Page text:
I am not necessarily convinced, even, that ALL of heart disease is diet related. But at this point there are a number of competing hypotheses as to diet: that saturated fat and cholesterol cause it (doesn't seem to have much support at all but everyone believes it anyway), and that either refined sugars and starches cause it OR unsaturated fats cause it OR that it's some combination of those two. I haven't studied this issue enough to have a firm opinion on what dietary aspects might be responsible for heart disease. I just don't know. Many people have great success at becoming healthier on the Pritikin and Ornish type diets, too, and those are totally vegetarian. I think there are issues with that but I won't go into it here because it's off topic.

I do not believe that this is a big conspiracy on the part of "Big Pharma" "Big Agra" and cardiologists, etc. to make us all fat and make money off our diet and illnesses. A conspiracy can never be that huge. I think it's bad epistemology. I think that most of the people involved (government agents, researchers, doctors) are well-meaning people who are firm believers in these hypotheses, the conventional wisdom, and status quo that they were taught in medical school, or wherever, and they simply don't question or think objectively. Do they even go to the primary sources to see where the evidence is for this hypothesis, or are they simply learning from textbooks and professors? There's also a lot at stake should they be proved wrong. (This is probably one reason the USDA's nutty food pyramid changes gradually and slowly. They already know some of this stuff is right but they can't make sudden abrupt changes in dietary advice or it will look bad and cause outrage among the general public.) Look how rabidly the entire weight loss industry attacked Atkins and his ilk.

I concur with Kelly that Good Calories, Bad Calories would be a good place to start. I have heard good things about that book, though I have not read it myself. It has revolutionized many peoples' lives. The idea that fats are good for you, however, is not a new idea that science has somehow recently discovered and published. It has been known for at least 70 years now from the work of nutritional pioneer Weston A Price, and science is now again confirming his research.

http://www.amazon.com/Nutrition-Physical-D...2913&sr=8-1

After reading this book, I myself now eat a diet very high in fat from meat and dairy, with lots of fresh vegetables. I no longer buy skim milk. I enjoy lots of butter and cheese, and I don't pick my skin off the chicken anymore :) I limit grain products and sugar. I take cod liver oil daily as I believe the USDA recommended values for vitamins to be way too low. Guess what -- I have not gained a pound. I am even starting to lose a little weight on this eating scheme with more exercise. I don't have cravings and the amounts of food I am eating are much less than before because I am no longer hungry all the time. I don't believe this specific regime would work for everyone and there are individual differences. I am sure I will be tweaking my diet for a long time as I learn more. However, I do believe that nutrient dense, calorie dense foods are good for you. Just eat less.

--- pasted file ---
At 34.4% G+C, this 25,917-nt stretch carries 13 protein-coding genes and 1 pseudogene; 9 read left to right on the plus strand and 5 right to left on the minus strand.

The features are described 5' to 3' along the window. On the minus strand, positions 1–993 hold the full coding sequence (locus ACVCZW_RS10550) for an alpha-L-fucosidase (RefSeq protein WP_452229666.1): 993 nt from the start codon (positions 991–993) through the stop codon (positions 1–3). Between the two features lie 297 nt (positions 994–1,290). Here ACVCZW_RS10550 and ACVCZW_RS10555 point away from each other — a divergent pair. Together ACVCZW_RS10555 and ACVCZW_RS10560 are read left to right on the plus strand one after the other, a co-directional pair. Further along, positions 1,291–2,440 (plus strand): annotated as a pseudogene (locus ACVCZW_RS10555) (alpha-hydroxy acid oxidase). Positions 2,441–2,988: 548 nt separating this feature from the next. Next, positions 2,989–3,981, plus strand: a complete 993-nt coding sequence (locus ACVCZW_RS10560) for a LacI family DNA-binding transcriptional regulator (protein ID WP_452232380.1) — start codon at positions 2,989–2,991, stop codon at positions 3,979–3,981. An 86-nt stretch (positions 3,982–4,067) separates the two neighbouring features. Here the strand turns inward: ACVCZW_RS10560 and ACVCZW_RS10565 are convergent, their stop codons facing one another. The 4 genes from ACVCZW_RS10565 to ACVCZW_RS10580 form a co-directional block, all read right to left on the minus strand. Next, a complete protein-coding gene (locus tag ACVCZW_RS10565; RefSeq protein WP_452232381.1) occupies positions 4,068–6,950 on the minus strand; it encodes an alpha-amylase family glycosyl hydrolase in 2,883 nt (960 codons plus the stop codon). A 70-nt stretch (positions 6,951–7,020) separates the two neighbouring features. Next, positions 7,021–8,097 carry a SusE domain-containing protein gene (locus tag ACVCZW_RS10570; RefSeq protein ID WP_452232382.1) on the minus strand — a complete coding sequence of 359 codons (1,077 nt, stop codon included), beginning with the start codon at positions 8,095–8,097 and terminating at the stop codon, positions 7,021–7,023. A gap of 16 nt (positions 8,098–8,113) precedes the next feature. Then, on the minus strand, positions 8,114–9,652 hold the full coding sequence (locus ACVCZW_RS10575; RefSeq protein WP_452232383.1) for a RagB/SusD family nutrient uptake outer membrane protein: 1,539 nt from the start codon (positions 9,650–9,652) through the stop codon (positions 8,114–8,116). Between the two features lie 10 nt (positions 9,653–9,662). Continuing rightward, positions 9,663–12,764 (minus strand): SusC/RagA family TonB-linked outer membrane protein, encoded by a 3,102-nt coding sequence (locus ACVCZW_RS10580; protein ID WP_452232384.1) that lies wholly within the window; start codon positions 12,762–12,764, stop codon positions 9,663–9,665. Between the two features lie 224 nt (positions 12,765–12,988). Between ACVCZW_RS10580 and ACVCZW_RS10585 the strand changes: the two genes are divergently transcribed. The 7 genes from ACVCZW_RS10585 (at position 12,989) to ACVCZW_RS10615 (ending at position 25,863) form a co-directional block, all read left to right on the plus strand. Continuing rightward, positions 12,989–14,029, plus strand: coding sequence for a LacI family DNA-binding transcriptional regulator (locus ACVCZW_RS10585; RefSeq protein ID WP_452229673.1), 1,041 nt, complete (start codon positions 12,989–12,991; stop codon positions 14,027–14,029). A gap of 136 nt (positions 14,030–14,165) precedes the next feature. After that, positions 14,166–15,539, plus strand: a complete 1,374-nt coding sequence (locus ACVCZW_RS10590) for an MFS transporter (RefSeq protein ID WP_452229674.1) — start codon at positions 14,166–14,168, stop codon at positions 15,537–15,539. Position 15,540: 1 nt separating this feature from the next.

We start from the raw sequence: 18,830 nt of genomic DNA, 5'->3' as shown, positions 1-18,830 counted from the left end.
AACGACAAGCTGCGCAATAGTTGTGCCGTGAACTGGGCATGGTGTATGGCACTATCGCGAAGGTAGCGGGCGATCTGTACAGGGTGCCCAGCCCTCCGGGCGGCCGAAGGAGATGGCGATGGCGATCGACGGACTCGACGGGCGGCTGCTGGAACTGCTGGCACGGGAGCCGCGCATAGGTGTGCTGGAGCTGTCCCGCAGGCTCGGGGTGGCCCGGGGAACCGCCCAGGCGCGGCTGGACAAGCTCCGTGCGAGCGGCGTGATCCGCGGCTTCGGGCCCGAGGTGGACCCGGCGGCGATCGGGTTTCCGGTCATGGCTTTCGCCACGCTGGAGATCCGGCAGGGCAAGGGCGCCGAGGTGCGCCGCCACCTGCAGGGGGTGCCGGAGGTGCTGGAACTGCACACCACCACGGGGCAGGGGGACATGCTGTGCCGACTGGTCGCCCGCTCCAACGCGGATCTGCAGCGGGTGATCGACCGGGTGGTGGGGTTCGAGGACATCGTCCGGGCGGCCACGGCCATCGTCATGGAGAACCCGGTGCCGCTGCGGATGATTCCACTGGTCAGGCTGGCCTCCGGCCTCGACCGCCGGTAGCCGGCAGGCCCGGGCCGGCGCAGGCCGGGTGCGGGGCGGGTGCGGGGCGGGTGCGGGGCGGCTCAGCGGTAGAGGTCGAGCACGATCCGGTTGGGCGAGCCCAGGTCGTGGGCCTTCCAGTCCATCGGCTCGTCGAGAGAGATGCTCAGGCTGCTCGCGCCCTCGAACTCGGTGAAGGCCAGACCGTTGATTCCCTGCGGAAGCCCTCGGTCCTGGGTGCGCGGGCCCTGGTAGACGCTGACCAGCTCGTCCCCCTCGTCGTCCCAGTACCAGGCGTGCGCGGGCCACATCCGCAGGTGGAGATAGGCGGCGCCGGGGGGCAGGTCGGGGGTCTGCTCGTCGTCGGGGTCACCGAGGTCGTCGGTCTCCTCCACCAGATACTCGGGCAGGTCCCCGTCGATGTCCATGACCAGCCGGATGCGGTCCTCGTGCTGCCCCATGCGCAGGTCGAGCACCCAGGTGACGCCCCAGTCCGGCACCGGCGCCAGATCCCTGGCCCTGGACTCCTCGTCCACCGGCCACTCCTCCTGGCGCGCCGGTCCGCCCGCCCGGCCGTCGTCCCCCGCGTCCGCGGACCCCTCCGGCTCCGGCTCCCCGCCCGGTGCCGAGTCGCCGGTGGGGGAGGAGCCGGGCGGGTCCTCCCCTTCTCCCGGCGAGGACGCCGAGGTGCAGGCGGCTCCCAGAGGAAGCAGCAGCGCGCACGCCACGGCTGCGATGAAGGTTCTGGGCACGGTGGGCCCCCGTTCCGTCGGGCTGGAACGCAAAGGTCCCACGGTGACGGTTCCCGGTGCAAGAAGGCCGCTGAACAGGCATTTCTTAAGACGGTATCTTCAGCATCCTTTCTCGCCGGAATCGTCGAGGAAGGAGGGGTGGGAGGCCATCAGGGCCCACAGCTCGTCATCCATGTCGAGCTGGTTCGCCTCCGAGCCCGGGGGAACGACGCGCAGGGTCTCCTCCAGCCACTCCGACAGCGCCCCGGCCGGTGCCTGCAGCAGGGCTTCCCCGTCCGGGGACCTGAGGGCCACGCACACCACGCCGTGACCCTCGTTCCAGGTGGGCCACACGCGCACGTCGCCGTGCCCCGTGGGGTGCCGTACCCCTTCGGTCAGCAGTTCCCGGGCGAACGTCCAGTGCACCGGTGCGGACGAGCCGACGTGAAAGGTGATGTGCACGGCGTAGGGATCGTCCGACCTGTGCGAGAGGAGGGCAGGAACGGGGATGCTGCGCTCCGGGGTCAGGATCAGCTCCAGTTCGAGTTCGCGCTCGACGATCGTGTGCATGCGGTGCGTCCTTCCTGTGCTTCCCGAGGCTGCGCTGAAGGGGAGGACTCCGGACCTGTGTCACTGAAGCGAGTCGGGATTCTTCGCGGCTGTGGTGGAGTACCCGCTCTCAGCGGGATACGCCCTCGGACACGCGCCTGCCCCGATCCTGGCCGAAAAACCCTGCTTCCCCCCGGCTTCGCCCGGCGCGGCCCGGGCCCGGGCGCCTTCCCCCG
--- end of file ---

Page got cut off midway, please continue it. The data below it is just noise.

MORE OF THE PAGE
The Weston A Price Foundation has guided a lot of my dietary changes and my "library" research. I don't take anything they say as the rock solid truth, but have a huge resource of articles on fat. It's called Know Your Fats:

http://westonaprice.org/knowyourfats/index.html

Most of these articles then cite primary sources that you could go to if you had the resources. From what I understand, some of this advice does differ from Gary Taubes' book, however, in that WAPF is not a big fan of many vegetable oils. In any case, I do not think there is strong evidence at all that saturated fats and cholesterol are causative. The people who do think so should show it -- and not using popular science articles that are a tool of our government -based, sensationalistic food propaganda campaign.

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Thanks for the article in The Lancet. I am a subscriber and have read it (the summary, not the entire paper).